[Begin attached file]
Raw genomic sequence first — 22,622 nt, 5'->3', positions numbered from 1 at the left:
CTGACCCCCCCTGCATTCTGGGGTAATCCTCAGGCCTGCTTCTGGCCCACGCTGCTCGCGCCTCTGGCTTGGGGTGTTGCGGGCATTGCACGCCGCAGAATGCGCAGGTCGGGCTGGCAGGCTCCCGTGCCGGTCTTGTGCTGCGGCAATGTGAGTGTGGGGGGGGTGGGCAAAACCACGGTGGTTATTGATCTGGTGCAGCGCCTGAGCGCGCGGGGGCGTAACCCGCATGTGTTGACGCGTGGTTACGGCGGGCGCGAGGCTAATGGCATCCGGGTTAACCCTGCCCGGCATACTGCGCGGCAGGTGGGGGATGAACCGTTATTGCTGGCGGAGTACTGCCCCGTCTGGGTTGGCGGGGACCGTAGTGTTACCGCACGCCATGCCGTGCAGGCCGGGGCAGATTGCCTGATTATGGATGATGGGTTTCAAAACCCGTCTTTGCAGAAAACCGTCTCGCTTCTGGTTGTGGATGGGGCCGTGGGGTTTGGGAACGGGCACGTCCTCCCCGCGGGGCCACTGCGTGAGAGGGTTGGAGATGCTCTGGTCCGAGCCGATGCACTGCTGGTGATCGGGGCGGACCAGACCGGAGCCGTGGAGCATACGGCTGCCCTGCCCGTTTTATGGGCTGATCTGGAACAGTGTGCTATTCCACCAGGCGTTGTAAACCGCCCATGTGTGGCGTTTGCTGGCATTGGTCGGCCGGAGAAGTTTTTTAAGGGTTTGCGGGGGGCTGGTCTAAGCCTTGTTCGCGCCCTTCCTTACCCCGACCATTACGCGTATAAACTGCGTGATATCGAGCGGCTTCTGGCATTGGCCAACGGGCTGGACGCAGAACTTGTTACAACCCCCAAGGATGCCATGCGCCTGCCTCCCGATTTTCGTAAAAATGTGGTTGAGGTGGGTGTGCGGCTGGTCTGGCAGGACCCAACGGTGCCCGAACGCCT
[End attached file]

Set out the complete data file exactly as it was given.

Raw genomic sequence first — 22,622 nt, 5'->3', positions numbered from 1 at the left:
CTGACCCCCCCTGCATTCTGGGGTAATCCTCAGGCCTGCTTCTGGCCCACGCTGCTCGCGCCTCTGGCTTGGGGTGTTGCGGGCATTGCACGCCGCAGAATGCGCAGGTCGGGCTGGCAGGCTCCCGTGCCGGTCTTGTGCTGCGGCAATGTGAGTGTGGGGGGGGTGGGCAAAACCACGGTGGTTATTGATCTGGTGCAGCGCCTGAGCGCGCGGGGGCGTAACCCGCATGTGTTGACGCGTGGTTACGGCGGGCGCGAGGCTAATGGCATCCGGGTTAACCCTGCCCGGCATACTGCGCGGCAGGTGGGGGATGAACCGTTATTGCTGGCGGAGTACTGCCCCGTCTGGGTTGGCGGGGACCGTAGTGTTACCGCACGCCATGCCGTGCAGGCCGGGGCAGATTGCCTGATTATGGATGATGGGTTTCAAAACCCGTCTTTGCAGAAAACCGTCTCGCTTCTGGTTGTGGATGGGGCCGTGGGGTTTGGGAACGGGCACGTCCTCCCCGCGGGGCCACTGCGTGAGAGGGTTGGAGATGCTCTGGTCCGAGCCGATGCACTGCTGGTGATCGGGGCGGACCAGACCGGAGCCGTGGAGCATACGGCTGCCCTGCCCGTTTTATGGGCTGATCTGGAACAGTGTGCTATTCCACCAGGCGTTGTAAACCGCCCATGTGTGGCGTTTGCTGGCATTGGTCGGCCGGAGAAGTTTTTTAAGGGTTTGCGGGGGGCTGGTCTAAGCCTTGTTCGCGCCCTTCCTTACCCCGACCATTACGCGTATAAACTGCGTGATATCGAGCGGCTTCTGGCATTGGCCAACGGGCTGGACGCAGAACTTGTTACAACCCCCAAGGATGCCATGCGCCTGCCTCCCGATTTTCGTAAAAATGTGGTTGAGGTGGGTGTGCGGCTGGTCTGGCAGGACCCAACGGTGCCCGAACGCCT